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High costs discourage medical marijuana coverage in Canada despite legalization

High costs discourage medical marijuana coverage in Canada despite legalization

Dina Al-Shibeeb
medical marijuana coverage

High costs are discouraging insurance companies to give medical marijuana coverage despite the legalization of the green herb for medicinal purposes in Canada since 2001, Reuters reported.

High costs to reimburse or give coverage to Canadians with medical marijuana needs could explain Veterans Affairs Canada’s change of hearts too.

Veteran Affairs of Canada, which used to generously give medical marijuana coverage since 2008, changed from giving 10 grams of medical cannabis per day to its members in need to 3 grams a day.

The change came after skyrocketing costs mushrooming from C$19,088 in fiscal 2009 up to C$63.7 million in the year ended March 2017.

This meant that reimbursements dropped to C$51 million in the year ended March 2018, Reuters reported.

“If I was working for any other company, and I was their medical director, I would say do not reimburse,” Cyd Courchesne, chief medical officer at Veterans Affairs Canada, told Reuters. 

Sun Life Financial, Canada’s No. 2 insurer made headlines in February when it announced that it will be covering medical marijuana. However, its coverage stipulates employers to pay a premium and extends only to a handful of conditions as the last resort.

“It’s not medical marijuana for any purpose,” Dave Jones, senior vice-president of group benefits at Sun Life, told Reuters. “It’s for specific conditions and symptoms where the evidence is clear that medical cannabis has enough value to outweigh risks.”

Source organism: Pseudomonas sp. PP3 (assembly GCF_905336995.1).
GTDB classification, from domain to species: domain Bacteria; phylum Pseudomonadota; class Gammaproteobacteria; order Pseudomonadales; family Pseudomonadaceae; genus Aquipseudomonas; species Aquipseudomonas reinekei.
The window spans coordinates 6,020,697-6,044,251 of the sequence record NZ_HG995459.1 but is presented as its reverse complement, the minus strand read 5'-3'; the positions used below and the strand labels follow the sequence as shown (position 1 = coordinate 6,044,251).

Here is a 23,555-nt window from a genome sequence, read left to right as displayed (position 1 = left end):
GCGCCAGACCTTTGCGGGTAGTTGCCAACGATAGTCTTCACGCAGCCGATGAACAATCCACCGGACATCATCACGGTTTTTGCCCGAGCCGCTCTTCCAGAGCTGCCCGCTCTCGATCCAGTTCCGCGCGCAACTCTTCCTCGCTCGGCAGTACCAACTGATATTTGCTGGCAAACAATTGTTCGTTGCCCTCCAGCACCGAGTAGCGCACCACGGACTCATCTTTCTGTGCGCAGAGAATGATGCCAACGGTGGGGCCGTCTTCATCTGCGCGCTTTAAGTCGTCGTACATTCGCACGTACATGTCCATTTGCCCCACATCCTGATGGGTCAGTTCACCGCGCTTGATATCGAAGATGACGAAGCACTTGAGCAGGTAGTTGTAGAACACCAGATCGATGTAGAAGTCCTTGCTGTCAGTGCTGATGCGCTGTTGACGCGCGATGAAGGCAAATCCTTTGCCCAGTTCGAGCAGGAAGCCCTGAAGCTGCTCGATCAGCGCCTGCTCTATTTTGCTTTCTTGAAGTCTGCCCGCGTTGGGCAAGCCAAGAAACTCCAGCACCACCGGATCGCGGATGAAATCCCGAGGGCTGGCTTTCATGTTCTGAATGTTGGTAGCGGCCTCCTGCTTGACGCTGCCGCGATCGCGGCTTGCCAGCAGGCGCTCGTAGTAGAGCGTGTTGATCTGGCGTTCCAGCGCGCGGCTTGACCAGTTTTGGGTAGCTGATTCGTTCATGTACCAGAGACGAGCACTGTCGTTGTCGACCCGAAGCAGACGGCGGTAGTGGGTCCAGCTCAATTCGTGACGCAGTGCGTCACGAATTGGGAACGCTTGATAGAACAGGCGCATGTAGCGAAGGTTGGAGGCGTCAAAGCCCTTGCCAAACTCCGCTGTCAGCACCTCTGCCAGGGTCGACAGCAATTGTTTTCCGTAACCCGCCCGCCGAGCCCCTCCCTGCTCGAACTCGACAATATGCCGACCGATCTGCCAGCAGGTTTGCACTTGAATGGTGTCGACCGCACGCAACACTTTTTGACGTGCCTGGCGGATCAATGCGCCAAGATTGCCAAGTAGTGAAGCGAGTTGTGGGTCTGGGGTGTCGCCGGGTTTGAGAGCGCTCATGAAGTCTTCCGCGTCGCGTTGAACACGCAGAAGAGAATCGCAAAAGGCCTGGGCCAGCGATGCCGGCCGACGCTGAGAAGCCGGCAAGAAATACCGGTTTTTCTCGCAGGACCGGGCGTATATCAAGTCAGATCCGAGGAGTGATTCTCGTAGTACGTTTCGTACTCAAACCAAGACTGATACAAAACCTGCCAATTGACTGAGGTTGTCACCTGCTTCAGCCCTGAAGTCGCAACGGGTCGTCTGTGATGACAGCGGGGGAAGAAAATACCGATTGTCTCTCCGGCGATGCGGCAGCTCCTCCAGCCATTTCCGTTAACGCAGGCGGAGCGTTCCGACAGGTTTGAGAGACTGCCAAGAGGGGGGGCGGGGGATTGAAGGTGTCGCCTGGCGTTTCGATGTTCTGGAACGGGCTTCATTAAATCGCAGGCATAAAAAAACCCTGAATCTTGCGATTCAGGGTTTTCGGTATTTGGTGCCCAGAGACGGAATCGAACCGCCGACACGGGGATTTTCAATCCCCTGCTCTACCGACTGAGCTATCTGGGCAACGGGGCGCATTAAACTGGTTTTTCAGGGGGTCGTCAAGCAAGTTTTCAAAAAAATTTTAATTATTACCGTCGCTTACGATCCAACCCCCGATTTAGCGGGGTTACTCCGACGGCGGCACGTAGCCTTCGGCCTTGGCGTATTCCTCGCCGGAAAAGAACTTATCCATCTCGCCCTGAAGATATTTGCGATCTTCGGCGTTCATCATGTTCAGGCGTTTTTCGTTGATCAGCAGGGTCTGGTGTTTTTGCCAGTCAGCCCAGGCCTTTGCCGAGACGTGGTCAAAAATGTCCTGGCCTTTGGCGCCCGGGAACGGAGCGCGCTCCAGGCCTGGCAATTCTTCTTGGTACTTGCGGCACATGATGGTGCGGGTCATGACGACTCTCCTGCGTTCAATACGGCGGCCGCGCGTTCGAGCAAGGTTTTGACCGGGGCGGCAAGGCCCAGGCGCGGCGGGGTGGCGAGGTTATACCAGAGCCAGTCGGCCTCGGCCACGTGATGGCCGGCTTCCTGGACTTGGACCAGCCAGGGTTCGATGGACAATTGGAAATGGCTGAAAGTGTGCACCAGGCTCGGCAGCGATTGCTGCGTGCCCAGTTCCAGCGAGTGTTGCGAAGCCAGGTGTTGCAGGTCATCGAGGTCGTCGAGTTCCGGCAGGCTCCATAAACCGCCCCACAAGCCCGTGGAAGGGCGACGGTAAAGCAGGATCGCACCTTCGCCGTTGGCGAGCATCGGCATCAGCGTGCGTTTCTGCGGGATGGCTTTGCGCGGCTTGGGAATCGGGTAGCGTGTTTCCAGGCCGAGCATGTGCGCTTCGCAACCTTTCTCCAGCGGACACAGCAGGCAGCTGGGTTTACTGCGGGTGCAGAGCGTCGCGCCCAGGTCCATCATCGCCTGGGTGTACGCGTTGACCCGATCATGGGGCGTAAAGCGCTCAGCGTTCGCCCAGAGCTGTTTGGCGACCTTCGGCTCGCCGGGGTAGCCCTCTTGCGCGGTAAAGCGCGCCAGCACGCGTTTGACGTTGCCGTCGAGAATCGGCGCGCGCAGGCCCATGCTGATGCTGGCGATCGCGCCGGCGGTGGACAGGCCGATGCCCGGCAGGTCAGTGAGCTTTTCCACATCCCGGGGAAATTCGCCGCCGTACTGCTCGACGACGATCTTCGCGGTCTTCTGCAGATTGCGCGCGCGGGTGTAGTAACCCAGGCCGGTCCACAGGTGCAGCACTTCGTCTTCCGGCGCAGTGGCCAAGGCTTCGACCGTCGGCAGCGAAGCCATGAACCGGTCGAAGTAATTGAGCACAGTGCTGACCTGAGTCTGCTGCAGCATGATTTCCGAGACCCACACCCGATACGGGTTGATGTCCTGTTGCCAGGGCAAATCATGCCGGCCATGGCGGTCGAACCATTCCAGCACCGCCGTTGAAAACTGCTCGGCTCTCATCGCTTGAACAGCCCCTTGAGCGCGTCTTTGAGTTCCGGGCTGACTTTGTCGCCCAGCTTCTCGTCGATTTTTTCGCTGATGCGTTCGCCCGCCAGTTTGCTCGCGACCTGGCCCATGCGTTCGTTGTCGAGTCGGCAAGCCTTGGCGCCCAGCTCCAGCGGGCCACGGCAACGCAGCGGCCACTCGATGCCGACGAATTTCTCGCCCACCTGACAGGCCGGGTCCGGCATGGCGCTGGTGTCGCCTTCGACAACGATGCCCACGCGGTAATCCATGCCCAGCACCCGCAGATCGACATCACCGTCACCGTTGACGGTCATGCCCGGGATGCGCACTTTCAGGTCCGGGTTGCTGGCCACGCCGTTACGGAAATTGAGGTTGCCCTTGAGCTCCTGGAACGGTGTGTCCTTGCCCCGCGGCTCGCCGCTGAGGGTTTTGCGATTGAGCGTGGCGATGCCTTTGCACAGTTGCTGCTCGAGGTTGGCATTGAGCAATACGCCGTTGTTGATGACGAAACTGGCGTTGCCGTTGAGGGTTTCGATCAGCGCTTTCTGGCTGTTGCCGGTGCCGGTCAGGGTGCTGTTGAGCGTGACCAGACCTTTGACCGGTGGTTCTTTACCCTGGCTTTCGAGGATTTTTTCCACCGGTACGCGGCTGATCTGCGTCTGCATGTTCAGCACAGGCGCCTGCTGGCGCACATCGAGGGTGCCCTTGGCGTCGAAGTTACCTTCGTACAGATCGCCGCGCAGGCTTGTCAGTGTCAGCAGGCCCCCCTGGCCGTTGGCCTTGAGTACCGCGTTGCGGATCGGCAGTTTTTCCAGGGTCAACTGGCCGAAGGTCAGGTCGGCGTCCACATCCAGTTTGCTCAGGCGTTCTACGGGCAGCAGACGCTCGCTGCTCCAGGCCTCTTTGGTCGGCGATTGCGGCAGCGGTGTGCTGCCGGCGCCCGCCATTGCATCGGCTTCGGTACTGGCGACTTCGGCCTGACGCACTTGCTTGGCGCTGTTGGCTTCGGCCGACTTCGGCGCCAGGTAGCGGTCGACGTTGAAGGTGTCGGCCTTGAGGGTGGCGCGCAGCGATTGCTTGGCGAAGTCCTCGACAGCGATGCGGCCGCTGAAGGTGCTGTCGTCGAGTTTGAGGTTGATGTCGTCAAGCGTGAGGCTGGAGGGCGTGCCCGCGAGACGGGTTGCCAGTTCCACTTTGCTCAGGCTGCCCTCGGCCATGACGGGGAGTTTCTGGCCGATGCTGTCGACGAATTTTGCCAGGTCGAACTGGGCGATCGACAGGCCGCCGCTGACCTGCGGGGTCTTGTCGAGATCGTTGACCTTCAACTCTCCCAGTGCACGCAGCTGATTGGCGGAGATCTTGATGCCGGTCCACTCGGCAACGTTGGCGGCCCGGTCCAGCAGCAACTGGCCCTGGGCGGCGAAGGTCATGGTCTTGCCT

So far, Sun Life covers pain emanating from diseases such as cancer, multiple sclerosis, rheumatoid arthritis, and HIV. It also deals with palliative care for serious illnesses, chemotherapy-induced nausea, spasticity from MS, and anorexia due to HIV.

Medical marijuana coverage in demand

However, some insurers are beginning to cover marijuana as demand for medical cannabis is increasing especially on the backdrop of the imminent legalization of recreational cannabis nationwide on Oct. 17.

Green Shield Canada, Great-West Life and Manulife Financial Corp. are all insurance companies that are mulling future medical marijuana coverage.

Meanwhile, a spokesperson from Manulife told Reuters that his company recommends an annual reimbursement limit from C$1,500 to C$2,500 and covers only a handful of conditions.  

So far, Manulife offers marijuana coverage for a few companies that requested it.

Lack of research

Great-West is also expecting to begin offering medical cannabis coverage this year, but only when confident it will both improve health outcomes and hold down costs for employers, Reuters reported.

Insurers say the lack of research on cannabis makes them less hesitant to give full coverage.

Courchesne said”

“We do not have enough information right now.” 

Brad Fedorchuk, a senior vice-president, said Great-West will be interested in covering marijuana when it proves to be more effective than addictive pharmaceuticals such as opioids.

In 2017, Grocery chain Loblaw last year became the first major Canadian company to ask its insurers to cover medical marijuana.

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